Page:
Healthy Diet & Pregnancy: Guidelines For Iron-rich Nutrition

Healthy Diet & Pregnancy: Guidelines For Iron-rich Nutrition

Pregnancy is an extraordinary period in a woman’s life - not only does her body change, but also her mind and hormonal balance undergo significant modifications. That is why it is extremely important to take care of proper nutrition during this period, so that both the future mother and her child could develop correctly and problem-free. 

It is no secret that maintaining a healthy, balanced diet contributes to overall health and well-being, which becomes even more crucial in the case of pregnant women. The role of different nutrients and macroelements during pregnancy is simply inestimable. One of the most vital nutrients for future mothers is iron. In this article, we will discuss its role in the diet of pregnant women, as well as potential iron deficiency consequences. 

Why Is Iron Important for Pregnant Women?

Iron is a mineral with diverse roles in the human body. It plays a crucial part in transporting oxygen to tissues and aiding muscle metabolism, and it's essential for functions such as neurological development, physical growth, and cellular processes. With so many crucial roles within the human organism, iron is also an inevitable nutrient for pregnant women.

The World Health Organization (WHO) estimates that around 37% of pregnant women suffer from anaemia. The National Institute for Health and Care Excellence warns that 8% of all women in the UK struggle with this condition. At the same time, iron deficiency, primarily due to inadequate dietary iron intake, is considered the most common nutritional deficiency leading to anaemia. 

Guidelines for Iron-Rich Nutrition During Pregnancy

While the treatment of iron deficiency anaemia varies depending on its particular cause, there are certain guidelines that could be applied in the case of pregnant women who suffer from anaemia. First of all, it is vital to take proper care of iron, folate, vitamin B12, and vitamin A adequate dietary intake. Furthermore, consuming a well-balanced diet consisting of a range of nutritious foods and considering supplementation when advised by a qualified healthcare professional is advised for pregnant women.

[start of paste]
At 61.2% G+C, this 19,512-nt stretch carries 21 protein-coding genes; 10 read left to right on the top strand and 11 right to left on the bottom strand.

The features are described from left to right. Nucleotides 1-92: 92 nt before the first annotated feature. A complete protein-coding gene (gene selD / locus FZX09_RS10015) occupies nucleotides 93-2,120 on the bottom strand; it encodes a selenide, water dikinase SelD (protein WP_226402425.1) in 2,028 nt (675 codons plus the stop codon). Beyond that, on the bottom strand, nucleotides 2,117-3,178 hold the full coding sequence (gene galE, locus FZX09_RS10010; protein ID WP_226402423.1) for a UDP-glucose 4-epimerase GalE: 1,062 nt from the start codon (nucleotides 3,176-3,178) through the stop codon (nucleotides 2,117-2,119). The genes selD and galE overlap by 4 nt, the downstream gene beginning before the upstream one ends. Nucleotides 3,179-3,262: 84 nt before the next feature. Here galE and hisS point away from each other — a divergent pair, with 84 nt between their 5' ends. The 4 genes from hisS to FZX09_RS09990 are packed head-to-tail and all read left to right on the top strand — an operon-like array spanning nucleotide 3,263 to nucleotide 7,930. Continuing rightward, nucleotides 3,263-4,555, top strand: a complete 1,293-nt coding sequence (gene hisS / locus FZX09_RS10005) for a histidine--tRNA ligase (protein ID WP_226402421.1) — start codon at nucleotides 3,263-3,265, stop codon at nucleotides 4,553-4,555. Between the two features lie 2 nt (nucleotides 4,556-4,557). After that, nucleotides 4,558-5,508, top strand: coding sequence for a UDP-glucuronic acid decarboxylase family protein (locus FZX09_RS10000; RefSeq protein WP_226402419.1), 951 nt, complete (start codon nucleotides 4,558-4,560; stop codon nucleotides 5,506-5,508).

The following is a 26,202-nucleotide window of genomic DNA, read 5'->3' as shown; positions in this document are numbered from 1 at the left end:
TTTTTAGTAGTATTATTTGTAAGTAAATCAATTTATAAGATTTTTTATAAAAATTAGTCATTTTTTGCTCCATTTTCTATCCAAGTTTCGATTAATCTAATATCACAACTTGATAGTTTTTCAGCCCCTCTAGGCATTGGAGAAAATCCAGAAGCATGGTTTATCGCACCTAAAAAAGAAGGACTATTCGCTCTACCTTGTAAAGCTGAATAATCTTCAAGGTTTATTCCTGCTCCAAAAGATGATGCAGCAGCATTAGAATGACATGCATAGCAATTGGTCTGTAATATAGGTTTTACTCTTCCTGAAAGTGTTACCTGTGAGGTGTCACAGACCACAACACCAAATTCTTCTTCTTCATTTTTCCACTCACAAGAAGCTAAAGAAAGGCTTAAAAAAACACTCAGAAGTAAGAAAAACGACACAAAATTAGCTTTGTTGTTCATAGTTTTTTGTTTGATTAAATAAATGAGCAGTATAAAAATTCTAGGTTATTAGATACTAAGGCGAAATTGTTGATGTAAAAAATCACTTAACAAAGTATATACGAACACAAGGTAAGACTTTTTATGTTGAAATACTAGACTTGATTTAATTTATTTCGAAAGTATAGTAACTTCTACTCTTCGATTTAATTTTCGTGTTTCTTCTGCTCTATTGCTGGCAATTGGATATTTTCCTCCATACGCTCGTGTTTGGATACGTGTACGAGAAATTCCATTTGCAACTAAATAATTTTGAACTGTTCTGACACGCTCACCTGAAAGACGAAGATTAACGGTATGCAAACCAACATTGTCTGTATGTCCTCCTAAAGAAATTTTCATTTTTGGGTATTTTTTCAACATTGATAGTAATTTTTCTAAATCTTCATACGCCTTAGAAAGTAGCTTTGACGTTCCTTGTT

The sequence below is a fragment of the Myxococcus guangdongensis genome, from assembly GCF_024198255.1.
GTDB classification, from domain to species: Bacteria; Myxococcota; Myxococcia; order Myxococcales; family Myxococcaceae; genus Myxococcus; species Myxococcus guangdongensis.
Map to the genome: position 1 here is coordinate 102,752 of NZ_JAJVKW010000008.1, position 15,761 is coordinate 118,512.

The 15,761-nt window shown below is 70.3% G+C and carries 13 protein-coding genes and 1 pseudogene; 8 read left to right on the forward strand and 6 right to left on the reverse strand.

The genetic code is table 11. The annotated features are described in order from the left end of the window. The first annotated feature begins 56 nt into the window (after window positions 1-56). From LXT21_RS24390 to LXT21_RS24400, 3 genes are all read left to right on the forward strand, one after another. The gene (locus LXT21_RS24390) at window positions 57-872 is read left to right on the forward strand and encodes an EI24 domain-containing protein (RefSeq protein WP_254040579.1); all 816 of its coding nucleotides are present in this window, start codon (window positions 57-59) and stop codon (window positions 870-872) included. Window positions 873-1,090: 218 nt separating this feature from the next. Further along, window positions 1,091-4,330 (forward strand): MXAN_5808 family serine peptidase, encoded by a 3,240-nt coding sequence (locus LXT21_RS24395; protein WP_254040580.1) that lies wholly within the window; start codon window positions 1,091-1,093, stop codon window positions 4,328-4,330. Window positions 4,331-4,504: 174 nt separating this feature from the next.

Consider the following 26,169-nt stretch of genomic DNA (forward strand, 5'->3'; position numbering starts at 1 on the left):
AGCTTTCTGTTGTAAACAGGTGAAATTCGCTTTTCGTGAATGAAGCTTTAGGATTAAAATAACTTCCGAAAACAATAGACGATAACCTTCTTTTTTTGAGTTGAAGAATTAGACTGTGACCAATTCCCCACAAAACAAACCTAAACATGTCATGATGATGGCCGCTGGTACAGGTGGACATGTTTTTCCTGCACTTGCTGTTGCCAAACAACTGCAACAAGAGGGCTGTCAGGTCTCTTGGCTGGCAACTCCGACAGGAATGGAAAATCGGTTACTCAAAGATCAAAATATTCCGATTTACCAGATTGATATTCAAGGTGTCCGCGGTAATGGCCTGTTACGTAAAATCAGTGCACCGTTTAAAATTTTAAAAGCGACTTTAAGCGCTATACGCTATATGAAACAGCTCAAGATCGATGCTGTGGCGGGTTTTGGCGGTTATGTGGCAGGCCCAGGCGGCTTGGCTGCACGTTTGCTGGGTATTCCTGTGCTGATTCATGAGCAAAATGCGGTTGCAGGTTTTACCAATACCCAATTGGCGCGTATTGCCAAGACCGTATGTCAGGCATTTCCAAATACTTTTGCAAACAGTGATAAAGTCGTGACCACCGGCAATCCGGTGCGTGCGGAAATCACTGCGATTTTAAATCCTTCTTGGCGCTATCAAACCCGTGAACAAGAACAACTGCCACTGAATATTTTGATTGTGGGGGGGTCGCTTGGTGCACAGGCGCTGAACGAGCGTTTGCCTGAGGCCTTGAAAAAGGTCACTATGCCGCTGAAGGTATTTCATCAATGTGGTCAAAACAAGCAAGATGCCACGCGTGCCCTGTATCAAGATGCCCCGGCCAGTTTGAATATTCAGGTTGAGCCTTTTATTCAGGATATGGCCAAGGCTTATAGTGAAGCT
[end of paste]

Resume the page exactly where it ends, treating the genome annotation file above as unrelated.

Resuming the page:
There are a variety of natural iron sources for pregnant women, categorized into two main groups: those with haem iron and those with non-haem iron. Haem iron is found in meat, seafood, and fish, with lean meat being the most abundant source of this mineral. Non-haem iron is primarily present in fortified cereals, pasta, legumes, and dark leafy greens.

Iron Deficiency Consequences 

The repercussions of iron deficiency may be dangerous for everybody’s health, but in the case of future mothers, its consequences seem to be even more alarming. Among them, specialists distinguish iron deficiency anaemia, which may result in lower birth weight for the baby, potentially leading to health issues. 

What is more, one of the anaemia symptoms is excessive tiredness and weakness, which may disturb the daily balance of a pregnant woman and exclude her from everyday functioning. Finally, untreated anaemia increases the risk of preterm birth, which can pose health risks for the newly born child. Maintaining a balanced diet and proper supplementation, as well as being under regular medical supervision may diminish the risk of the abovementioned health hazards.

A Balanced Diet for Pregnant Women: Conclusion

Apart from iron supplementation, every pregnant woman should be aware of other key elements of a balanced diet which supports the health of both the future mother and her child. It is important to know that pregnant women need an increased intake of folate, which plays a vital role in the early development of the child's neural tube. Foods rich in folate include leafy greens, citrus fruits, and fortified cereals. Furthermore, the presence of calcium, protein, and omega-3 fatty acids is necessary for proper development of the fetus. 

Remember that every pregnant woman should be under regular medical supervision. Any doubts or questions should be discussed with a gynaecologist or other specialist who is aware of pregnant females’ special needs and medical requirements. If you are pregnant and you experience any difficult or unknown symptoms, do not hesitate to contact your local medical centre for further advice.